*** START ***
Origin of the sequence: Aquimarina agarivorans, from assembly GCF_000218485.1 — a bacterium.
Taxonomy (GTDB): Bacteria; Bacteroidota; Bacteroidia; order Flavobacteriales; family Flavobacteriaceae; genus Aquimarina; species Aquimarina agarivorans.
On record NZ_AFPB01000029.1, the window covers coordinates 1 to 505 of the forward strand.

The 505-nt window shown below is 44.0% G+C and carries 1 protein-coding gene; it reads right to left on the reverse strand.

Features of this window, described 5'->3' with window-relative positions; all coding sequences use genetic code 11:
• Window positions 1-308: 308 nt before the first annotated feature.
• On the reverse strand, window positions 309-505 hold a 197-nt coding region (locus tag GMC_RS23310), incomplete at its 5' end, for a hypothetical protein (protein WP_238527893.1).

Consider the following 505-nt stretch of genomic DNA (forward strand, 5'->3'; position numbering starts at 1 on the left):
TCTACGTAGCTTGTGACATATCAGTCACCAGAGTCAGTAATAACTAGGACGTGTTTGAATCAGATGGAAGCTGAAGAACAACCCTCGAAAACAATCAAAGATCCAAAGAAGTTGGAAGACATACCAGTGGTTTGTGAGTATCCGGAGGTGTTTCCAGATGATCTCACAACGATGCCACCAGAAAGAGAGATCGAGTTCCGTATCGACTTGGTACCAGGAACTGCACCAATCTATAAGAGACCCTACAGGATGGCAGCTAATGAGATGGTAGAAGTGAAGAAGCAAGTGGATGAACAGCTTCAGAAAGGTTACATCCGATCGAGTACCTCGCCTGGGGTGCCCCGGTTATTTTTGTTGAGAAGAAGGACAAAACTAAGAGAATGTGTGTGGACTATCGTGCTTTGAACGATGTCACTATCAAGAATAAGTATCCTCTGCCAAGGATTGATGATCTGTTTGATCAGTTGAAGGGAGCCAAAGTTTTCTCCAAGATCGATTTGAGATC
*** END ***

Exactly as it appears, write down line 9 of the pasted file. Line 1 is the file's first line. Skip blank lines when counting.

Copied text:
TCTACGTAGCTTGTGACATATCAGTCACCAGAGTCAGTAATAACTAGGACGTGTTTGAATCAGATGGAAGCTGAAGAACAACCCTCGAAAACAATCAAAGATCCAAAGAAGTTGGAAGACATACCAGTGGTTTGTGAGTATCCGGAGGTGTTTCCAGATGATCTCACAACGATGCCACCAGAAAGAGAGATCGAGTTCCGTATCGACTTGGTACCAGGAACTGCACCAATCTATAAGAGACCCTACAGGATGGCAGCTAATGAGATGGTAGAAGTGAAGAAGCAAGTGGATGAACAGCTTCAGAAAGGTTACATCCGATCGAGTACCTCGCCTGGGGTGCCCCGGTTATTTTTGTTGAGAAGAAGGACAAAACTAAGAGAATGTGTGTGGACTATCGTGCTTTGAACGATGTCACTATCAAGAATAAGTATCCTCTGCCAAGGATTGATGATCTGTTTGATCAGTTGAAGGGAGCCAAAGTTTTCTCCAAGATCGATTTGAGATC